Concern that new measures targeting detainees overreach

Sarah Hanson-Young: It shouldn't be up to politicians to decide how long or who should be locked up.

Sarah Hanson-Young: It shouldn't be up to politicians to decide how long or who should be locked up. Photo: Getty

Concerns have been raised about the extent to which the government and opposition are going to keep released detainees behind bars after a landmark court ruling.

More than 90 people being held in immigration detention have so far been released after the High Court ruled keeping them in indefinite detention was illegal.

Three murderers and several sex offenders are included in the numbers but many were also detained and awaiting deportation after committing more minor offences.

The government and opposition teamed up to ram emergency legislation through parliament to put strict monitoring requirements on the newly released cohort and impose criminal punishment for visa breaches.

Greens senator Sarah Hanson-Young said it was “bad law-making and was very disappointing” for Labor to back the coalition’s scaremongering.

She also chastised reports the government was looking at extending a regime that allows police to apply to have terrorists detained through preventative detention to non-citizens who had been sentenced for serious offences.

“It shouldn’t be up to politicians to decide how long or who should be locked up in prison, it should be up to a court,” Senator Hanson-Young told ABC TV on Tuesday.

“If there’s someone who shouldn’t be on the streets, put it before a court and let a judge decide – that’s how we do things in a country that upholds the rule of law.”

The High Court’s ruling was based on the premise that indefinite detention was a form of punishment and only the courts had the power to discipline criminals, not the minister.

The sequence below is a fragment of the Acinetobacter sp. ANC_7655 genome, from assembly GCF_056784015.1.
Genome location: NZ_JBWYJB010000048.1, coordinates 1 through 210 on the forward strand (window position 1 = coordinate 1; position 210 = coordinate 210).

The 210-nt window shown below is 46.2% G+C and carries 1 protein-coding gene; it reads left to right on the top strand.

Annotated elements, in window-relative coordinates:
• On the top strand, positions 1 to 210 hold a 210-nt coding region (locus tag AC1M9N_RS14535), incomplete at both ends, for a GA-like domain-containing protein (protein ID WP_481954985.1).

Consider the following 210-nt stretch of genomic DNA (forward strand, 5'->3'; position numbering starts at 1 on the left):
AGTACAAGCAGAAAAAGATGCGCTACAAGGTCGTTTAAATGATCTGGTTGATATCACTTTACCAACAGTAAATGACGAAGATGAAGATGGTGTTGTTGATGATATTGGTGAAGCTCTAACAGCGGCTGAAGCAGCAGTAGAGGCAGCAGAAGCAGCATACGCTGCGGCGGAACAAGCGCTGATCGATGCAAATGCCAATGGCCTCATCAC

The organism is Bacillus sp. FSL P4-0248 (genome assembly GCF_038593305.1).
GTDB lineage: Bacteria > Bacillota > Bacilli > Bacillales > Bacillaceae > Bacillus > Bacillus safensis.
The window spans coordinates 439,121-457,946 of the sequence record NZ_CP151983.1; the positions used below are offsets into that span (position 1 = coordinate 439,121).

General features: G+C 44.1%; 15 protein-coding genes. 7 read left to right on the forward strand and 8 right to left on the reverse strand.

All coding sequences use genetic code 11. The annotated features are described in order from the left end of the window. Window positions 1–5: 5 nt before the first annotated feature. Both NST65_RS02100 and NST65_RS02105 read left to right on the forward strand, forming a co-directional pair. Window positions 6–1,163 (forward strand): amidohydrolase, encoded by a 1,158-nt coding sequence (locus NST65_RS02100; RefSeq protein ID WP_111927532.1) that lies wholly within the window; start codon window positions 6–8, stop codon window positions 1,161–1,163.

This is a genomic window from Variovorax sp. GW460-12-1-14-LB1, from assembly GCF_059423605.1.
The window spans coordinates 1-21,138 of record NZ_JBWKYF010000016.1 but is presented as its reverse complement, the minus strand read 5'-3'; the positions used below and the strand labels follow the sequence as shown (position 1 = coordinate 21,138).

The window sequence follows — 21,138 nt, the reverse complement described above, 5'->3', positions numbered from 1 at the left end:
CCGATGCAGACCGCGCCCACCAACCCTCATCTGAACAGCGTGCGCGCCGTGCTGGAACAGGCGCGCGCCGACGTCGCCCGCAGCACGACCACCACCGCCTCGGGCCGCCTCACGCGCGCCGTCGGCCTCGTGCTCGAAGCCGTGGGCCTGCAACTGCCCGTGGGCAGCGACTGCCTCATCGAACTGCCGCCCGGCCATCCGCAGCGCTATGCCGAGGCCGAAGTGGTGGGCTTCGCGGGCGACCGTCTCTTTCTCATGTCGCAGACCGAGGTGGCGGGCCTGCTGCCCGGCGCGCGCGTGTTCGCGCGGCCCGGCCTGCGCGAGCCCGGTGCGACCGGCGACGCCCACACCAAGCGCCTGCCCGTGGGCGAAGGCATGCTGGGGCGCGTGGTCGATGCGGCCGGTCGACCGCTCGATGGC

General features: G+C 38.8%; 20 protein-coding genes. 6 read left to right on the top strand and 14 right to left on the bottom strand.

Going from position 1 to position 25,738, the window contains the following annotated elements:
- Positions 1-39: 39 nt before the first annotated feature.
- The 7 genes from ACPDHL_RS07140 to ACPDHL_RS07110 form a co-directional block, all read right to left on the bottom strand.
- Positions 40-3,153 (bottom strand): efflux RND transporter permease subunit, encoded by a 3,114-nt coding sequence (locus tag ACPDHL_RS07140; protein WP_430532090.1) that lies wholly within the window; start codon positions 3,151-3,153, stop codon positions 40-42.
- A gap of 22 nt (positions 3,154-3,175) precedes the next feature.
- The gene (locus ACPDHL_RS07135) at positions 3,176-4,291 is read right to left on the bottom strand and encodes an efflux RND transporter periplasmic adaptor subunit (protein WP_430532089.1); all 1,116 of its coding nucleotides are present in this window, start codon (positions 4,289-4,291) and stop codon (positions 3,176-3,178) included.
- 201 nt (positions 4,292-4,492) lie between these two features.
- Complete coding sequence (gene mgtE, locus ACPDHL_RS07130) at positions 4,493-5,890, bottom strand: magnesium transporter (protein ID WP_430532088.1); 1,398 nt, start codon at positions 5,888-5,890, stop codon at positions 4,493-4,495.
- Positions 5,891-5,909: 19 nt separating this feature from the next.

The home affairs minister has flagged further legislation and reform after the court releases its full reasoning for its decision in the new year.

Law Council of Australia president Luke Murphy said the new legislation needed to be urgently reviewed with concerns the balance between individual liberty and community safety hadn’t been struck.

He said the measures amounted to an “inherent lack of equality before the law” and pointed to the fact serious offenders who served time behind bars were routinely released around Australia every day and managed by state and territory authorities.

Mr Murphy pointed to the mandatory sentencing of one year in prison for people on the new special visa who failed to notify the minister of a change in personal circumstances within two days.

“The imposition of mandatory sentences for breach of conditions and that restricts the right to a fair trial and that compromises the independence of the judiciary,” he told ABC radio.

“There must be an independent oversight to ensure everyone is treated equally,” he said, adding there was no evidence non-citizens were any more dangerous than an Australian.

The indefinite time limit imposed on the conditions and no judicial oversight of their applications made the laws a “very unjust, harsh and disproportionate response”, he added.

Any new preventative detention measure needed judicial oversight and the released detainees needed proper access to legal representation, he said.

Opposition Leader Peter Dutton said the preventative detention measure wouldn’t be a punitive court-like sentence and that the coalition would support any measure to re-detain the cohort.

“Many of these people are criminals with serious offences,” he told Seven’s Sunrise program.

Opposition foreign affairs spokesman Simon Birmingham said people who posed a potential threat to the community should be detained in order to keep Australians safe.


Topics: Immigration
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